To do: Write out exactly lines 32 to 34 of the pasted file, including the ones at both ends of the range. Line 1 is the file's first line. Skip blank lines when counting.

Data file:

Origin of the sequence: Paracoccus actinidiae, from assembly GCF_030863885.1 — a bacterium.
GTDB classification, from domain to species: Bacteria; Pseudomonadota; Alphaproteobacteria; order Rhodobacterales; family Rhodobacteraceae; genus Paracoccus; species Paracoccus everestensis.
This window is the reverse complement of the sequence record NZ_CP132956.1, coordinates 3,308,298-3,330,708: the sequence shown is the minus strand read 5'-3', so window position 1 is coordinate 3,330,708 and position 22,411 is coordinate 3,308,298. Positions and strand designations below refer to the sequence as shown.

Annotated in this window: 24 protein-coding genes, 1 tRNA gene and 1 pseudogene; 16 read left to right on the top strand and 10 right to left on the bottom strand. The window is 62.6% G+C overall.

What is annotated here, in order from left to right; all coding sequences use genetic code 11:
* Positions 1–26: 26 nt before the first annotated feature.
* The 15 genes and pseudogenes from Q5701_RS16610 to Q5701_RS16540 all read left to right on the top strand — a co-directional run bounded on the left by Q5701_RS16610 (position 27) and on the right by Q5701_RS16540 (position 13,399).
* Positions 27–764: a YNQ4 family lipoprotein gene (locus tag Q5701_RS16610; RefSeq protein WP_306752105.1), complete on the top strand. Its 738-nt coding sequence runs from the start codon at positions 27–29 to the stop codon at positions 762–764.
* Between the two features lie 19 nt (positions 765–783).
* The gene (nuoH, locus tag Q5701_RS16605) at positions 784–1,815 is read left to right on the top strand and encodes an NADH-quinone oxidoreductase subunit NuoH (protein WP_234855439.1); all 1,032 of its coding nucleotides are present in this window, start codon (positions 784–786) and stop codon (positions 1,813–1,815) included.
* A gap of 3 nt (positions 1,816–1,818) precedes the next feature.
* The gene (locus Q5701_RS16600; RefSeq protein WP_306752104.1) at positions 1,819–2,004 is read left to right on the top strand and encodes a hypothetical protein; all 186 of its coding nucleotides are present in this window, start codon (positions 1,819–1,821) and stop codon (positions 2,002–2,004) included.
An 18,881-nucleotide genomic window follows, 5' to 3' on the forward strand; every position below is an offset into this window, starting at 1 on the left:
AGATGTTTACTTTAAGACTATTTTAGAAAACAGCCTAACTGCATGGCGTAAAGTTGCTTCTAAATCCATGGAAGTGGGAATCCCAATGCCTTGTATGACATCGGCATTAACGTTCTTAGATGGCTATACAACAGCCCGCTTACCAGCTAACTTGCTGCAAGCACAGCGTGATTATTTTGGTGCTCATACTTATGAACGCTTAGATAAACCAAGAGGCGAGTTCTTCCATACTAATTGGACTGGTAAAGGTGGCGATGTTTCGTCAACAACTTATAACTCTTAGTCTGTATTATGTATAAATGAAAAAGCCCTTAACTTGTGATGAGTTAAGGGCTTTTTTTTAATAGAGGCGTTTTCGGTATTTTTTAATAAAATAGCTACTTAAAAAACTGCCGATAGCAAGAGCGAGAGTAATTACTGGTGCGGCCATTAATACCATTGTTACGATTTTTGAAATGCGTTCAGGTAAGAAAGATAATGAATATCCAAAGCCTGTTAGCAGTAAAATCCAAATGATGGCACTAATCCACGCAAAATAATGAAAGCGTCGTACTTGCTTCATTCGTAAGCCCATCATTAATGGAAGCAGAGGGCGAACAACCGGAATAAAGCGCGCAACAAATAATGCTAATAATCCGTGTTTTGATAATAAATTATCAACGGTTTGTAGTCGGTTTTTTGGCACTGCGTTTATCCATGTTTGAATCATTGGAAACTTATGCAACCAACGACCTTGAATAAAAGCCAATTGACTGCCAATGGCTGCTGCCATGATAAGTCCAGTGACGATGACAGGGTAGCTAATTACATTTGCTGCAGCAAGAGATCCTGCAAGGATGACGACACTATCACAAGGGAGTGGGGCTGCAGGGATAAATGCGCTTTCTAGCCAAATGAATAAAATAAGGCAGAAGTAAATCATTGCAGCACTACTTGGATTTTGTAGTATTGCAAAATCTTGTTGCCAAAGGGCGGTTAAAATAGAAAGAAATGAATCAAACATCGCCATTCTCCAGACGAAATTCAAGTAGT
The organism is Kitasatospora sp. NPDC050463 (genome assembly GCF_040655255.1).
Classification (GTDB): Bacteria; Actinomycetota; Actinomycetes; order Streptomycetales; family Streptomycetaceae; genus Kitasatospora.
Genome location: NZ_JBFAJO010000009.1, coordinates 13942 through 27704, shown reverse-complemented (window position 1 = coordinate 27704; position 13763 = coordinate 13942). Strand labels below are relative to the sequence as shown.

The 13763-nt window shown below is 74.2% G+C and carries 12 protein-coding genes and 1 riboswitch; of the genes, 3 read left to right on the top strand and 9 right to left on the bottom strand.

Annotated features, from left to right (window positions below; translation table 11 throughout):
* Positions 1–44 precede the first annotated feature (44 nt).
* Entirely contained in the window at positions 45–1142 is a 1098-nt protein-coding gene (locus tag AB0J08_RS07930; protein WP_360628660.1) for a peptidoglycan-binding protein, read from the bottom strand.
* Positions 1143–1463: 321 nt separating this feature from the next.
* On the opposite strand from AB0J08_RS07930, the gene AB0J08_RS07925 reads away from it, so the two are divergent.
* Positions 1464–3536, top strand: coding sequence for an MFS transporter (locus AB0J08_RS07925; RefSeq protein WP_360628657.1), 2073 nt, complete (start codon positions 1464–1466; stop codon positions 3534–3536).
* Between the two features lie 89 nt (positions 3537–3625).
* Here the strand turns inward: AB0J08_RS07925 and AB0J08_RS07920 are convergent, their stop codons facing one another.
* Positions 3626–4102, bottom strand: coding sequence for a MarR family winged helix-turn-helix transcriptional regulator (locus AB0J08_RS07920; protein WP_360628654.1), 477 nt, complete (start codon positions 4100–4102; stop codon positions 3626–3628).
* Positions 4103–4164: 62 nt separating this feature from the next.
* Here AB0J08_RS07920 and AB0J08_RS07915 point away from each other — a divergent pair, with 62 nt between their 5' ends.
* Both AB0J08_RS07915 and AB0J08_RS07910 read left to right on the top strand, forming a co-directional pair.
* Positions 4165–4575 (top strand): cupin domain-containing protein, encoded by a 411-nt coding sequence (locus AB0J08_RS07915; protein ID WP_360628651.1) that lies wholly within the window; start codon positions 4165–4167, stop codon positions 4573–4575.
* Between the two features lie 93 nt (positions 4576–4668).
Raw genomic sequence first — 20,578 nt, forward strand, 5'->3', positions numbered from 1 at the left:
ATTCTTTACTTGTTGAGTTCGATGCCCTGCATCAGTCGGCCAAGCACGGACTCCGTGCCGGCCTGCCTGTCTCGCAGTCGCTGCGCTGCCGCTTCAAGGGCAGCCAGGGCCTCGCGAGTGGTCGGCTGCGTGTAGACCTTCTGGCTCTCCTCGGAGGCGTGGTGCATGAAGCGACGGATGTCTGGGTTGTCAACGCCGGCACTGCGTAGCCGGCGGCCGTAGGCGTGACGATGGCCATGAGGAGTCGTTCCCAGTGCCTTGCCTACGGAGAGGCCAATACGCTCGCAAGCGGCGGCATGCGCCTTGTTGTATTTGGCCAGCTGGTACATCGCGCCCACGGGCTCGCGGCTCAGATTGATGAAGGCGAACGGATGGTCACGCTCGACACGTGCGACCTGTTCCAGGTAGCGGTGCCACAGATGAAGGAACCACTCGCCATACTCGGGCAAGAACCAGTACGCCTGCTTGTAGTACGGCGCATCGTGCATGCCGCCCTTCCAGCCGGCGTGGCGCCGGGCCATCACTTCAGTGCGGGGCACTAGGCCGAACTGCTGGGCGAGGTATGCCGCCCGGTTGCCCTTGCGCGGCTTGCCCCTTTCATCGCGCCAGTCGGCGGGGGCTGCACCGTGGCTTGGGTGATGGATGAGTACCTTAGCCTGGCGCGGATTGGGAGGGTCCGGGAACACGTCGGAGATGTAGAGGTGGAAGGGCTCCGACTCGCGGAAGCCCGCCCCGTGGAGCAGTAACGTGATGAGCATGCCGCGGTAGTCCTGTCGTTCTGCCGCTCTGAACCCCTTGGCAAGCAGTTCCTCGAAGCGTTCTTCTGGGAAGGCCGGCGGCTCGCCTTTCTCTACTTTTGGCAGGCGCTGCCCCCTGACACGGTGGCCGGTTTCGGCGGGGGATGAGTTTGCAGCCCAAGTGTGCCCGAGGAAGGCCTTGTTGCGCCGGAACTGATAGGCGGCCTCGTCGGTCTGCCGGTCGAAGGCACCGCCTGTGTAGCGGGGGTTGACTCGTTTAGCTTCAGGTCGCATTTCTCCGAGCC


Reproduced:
* Between the two features lie 93 nt (positions 4576–4668).
Raw genomic sequence first — 20,578 nt, forward strand, 5'->3', positions numbered from 1 at the left:
ATTCTTTACTTGTTGAGTTCGATGCCCTGCATCAGTCGGCCAAGCACGGACTCCGTGCCGGCCTGCCTGTCTCGCAGTCGCTGCGCTGCCGCTTCAAGGGCAGCCAGGGCCTCGCGAGTGGTCGGCTGCGTGTAGACCTTCTGGCTCTCCTCGGAGGCGTGGTGCATGAAGCGACGGATGTCTGGGTTGTCAACGCCGGCACTGCGTAGCCGGCGGCCGTAGGCGTGACGATGGCCATGAGGAGTCGTTCCCAGTGCCTTGCCTACGGAGAGGCCAATACGCTCGCAAGCGGCGGCATGCGCCTTGTTGTATTTGGCCAGCTGGTACATCGCGCCCACGGGCTCGCGGCTCAGATTGATGAAGGCGAACGGATGGTCACGCTCGACACGTGCGACCTGTTCCAGGTAGCGGTGCCACAGATGAAGGAACCACTCGCCATACTCGGGCAAGAACCAGTACGCCTGCTTGTAGTACGGCGCATCGTGCATGCCGCCCTTCCAGCCGGCGTGGCGCCGGGCCATCACTTCAGTGCGGGGCACTAGGCCGAACTGCTGGGCGAGGTATGCCGCCCGGTTGCCCTTGCGCGGCTTGCCCCTTTCATCGCGCCAGTCGGCGGGGGCTGCACCGTGGCTTGGGTGATGGATGAGTACCTTAGCCTGGCGCGGATTGGGAGGGTCCGGGAACACGTCGGAGATGTAGAGGTGGAAGGGCTCCGACTCGCGGAAGCCCGCCCCGTGGAGCAGTAACGTGATGAGCATGCCGCGGTAGTCCTGTCGTTCTGCCGCTCTGAACCCCTTGGCAAGCAGTTCCTCGAAGCGTTCTTCTGGGAAGGCCGGCGGCTCGCCTTTCTCTACTTTTGGCAGGCGCTGCCCCCTGACACGGTGGCCGGTTTCGGCGGGGGATGAGTTTGCAGCCCAAGTGTGCCCGAGGAAGGCCTTGTTGCGCCGGAACTGATAGGCGGCCTCGTCGGTCTGCCGGTCGAAGGCACCGCCTGTGTAGCGGGGGTTGACTCGTTTAGCTTCAGGTCGCATTTCTCCGAGCC